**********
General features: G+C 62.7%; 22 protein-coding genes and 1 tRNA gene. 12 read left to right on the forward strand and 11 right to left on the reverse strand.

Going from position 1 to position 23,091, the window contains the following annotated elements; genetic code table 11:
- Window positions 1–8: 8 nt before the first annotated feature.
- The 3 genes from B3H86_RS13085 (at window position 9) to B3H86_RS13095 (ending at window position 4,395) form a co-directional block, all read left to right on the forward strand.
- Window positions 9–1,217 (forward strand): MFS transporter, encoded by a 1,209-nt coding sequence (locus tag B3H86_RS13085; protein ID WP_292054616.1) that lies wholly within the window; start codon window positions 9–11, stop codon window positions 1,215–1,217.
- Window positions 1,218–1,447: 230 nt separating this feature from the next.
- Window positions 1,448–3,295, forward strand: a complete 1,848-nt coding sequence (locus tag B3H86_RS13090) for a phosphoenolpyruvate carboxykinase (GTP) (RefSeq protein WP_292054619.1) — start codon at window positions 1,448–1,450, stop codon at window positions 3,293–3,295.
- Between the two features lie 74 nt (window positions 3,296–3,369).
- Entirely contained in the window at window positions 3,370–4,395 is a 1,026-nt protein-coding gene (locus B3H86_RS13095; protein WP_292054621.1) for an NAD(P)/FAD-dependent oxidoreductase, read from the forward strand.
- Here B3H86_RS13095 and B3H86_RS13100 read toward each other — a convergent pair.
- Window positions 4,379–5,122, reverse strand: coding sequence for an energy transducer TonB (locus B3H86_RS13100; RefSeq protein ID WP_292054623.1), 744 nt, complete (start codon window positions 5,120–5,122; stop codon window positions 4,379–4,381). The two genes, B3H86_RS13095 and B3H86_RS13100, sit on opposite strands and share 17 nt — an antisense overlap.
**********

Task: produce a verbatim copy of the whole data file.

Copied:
General features: G+C 62.7%; 22 protein-coding genes and 1 tRNA gene. 12 read left to right on the forward strand and 11 right to left on the reverse strand.

Going from position 1 to position 23,091, the window contains the following annotated elements; genetic code table 11:
- Window positions 1–8: 8 nt before the first annotated feature.
- The 3 genes from B3H86_RS13085 (at window position 9) to B3H86_RS13095 (ending at window position 4,395) form a co-directional block, all read left to right on the forward strand.
- Window positions 9–1,217 (forward strand): MFS transporter, encoded by a 1,209-nt coding sequence (locus tag B3H86_RS13085; protein ID WP_292054616.1) that lies wholly within the window; start codon window positions 9–11, stop codon window positions 1,215–1,217.
- Window positions 1,218–1,447: 230 nt separating this feature from the next.
- Window positions 1,448–3,295, forward strand: a complete 1,848-nt coding sequence (locus tag B3H86_RS13090) for a phosphoenolpyruvate carboxykinase (GTP) (RefSeq protein WP_292054619.1) — start codon at window positions 1,448–1,450, stop codon at window positions 3,293–3,295.
- Between the two features lie 74 nt (window positions 3,296–3,369).
- Entirely contained in the window at window positions 3,370–4,395 is a 1,026-nt protein-coding gene (locus B3H86_RS13095; protein WP_292054621.1) for an NAD(P)/FAD-dependent oxidoreductase, read from the forward strand.
- Here B3H86_RS13095 and B3H86_RS13100 read toward each other — a convergent pair.
- Window positions 4,379–5,122, reverse strand: coding sequence for an energy transducer TonB (locus B3H86_RS13100; RefSeq protein ID WP_292054623.1), 744 nt, complete (start codon window positions 5,120–5,122; stop codon window positions 4,379–4,381). The two genes, B3H86_RS13095 and B3H86_RS13100, sit on opposite strands and share 17 nt — an antisense overlap.